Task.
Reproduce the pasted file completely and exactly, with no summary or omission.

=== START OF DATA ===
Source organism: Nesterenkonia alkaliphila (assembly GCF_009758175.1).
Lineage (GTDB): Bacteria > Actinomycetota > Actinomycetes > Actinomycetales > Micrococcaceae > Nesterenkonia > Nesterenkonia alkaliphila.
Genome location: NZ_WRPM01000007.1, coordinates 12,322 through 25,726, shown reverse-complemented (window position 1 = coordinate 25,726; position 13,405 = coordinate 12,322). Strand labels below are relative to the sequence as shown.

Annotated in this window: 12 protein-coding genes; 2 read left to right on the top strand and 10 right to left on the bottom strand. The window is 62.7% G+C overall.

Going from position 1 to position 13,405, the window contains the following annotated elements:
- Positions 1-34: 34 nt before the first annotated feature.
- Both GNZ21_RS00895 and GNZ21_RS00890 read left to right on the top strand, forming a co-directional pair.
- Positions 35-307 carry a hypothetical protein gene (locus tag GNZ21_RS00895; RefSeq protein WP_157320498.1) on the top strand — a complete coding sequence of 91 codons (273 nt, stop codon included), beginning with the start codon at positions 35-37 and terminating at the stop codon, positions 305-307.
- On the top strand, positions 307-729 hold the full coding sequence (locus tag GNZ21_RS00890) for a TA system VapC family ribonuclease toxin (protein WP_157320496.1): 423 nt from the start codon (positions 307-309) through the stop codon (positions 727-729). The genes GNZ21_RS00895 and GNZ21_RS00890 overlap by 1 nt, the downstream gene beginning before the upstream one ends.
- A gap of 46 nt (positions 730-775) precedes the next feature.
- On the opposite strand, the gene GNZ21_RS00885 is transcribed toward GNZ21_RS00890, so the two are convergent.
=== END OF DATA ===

Source organism: Nesterenkonia alkaliphila (assembly GCF_009758175.1).
Lineage (GTDB): Bacteria > Actinomycetota > Actinomycetes > Actinomycetales > Micrococcaceae > Nesterenkonia > Nesterenkonia alkaliphila.
Genome location: NZ_WRPM01000007.1, coordinates 12,322 through 25,726, shown reverse-complemented (window position 1 = coordinate 25,726; position 13,405 = coordinate 12,322). Strand labels below are relative to the sequence as shown.

Annotated in this window: 12 protein-coding genes; 2 read left to right on the top strand and 10 right to left on the bottom strand. The window is 62.7% G+C overall.

Going from position 1 to position 13,405, the window contains the following annotated elements:
- Positions 1-34: 34 nt before the first annotated feature.
- Both GNZ21_RS00895 and GNZ21_RS00890 read left to right on the top strand, forming a co-directional pair.
- Positions 35-307 carry a hypothetical protein gene (locus tag GNZ21_RS00895; RefSeq protein WP_157320498.1) on the top strand — a complete coding sequence of 91 codons (273 nt, stop codon included), beginning with the start codon at positions 35-37 and terminating at the stop codon, positions 305-307.
- On the top strand, positions 307-729 hold the full coding sequence (locus tag GNZ21_RS00890) for a TA system VapC family ribonuclease toxin (protein WP_157320496.1): 423 nt from the start codon (positions 307-309) through the stop codon (positions 727-729). The genes GNZ21_RS00895 and GNZ21_RS00890 overlap by 1 nt, the downstream gene beginning before the upstream one ends.
- A gap of 46 nt (positions 730-775) precedes the next feature.
- On the opposite strand, the gene GNZ21_RS00885 is transcribed toward GNZ21_RS00890, so the two are convergent.